If you bring a general contractor into the process from the get-go, that person should be able to give you a realistic idea of where any issues lie, lay out where you’re spending your money, and roughly estimate what the total project should cost, he explains.
That is, if you stick to the plan. “Which is another thing entirely,” Corr says with a laugh.
Hiring a Contractor – What To Look For?
If you’re hiring a contractor to build your dream house, it pays to do your research. Look at a contractor’s portfolio as well as where they’ve worked, Corr advises. “Working in Bel Air or Beverly Hills is very different from working in Venice,” he notes, citing different area rules and regulations that contractors should be aware of. Think about the quality, and also consider your expectations, right down to how involved you’d like to be at reviewing costs and when you’d like to see invoices.
Asking about a contractor’s organizational and billing structure is something that’s rarely addressed right off the bat, and it should be, believes Corr. “With large-scale projects, you've got 40 or so different entities that you're dealing with between subtractors and suppliers on average, and if your contractor doesn’t have a technical system of how to manage them, that can lead to problems,” he says. “The more complex the project, the more sophisticated your contractor’s back-of-house organization needs to be.” For instance, Corr estimates that his team is currently tracking four or five different containers on their way from Greece and Italy, and amending their schedule based on when each is expected.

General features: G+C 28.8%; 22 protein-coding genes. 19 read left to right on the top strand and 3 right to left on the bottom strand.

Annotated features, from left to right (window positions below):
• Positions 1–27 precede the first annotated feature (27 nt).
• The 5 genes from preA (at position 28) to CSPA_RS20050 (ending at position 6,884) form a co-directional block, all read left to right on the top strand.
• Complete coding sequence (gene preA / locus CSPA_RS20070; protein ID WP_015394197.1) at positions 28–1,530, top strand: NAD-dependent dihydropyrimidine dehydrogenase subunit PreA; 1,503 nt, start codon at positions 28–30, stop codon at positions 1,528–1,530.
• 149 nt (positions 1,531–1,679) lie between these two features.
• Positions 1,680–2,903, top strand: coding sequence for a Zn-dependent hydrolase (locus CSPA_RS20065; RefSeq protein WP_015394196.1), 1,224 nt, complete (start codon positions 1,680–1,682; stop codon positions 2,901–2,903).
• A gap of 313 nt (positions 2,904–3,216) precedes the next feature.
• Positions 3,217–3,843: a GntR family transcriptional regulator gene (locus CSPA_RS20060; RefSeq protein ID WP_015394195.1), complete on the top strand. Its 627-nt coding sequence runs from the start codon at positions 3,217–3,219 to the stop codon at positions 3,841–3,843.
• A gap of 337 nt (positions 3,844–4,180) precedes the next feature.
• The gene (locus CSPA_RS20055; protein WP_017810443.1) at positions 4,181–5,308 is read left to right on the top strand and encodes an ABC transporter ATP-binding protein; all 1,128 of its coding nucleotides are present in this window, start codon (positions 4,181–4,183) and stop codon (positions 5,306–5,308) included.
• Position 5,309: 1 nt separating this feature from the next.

More than anything else, experience counts. “None of what we do is cheap, but we try to make sure that we give a very high value to our clients,” Corr explains. “If you’re spending $400,000 on cabinets, we’ll make certain we’re flushing out the shop drawing process so that the outlets are in right places and the lighting is exactly the right warm color and the whole package is usable. That takes a lot of experience to be able to go through that and do it the right way.” Keep in mind too that a time-tested general contractor like Corr, or nearly any experienced contractor of high-end residential homes, will also have dealt with more experimental builds, which positions them to be better at addressing any out-of-the-box issues that arise.
What Are the Licensing Requirements & Qualifications?
Most states require contractors to hold a license by law. In California, you can incur several penalties for unlicensed work (and even serve jail time), and all contractors working on projects valued at more than $500 require licenses, with only a few rare exceptions. To become a general contractor in California, you must meet multiple requirements set forth by the California Department of Consumer Affairs Contractors State License Board (CSLB), including education. More details on requirements, education and licensing exceptions are listed on the CSLB website.
Contractor vs. SubContractor —What is the Difference?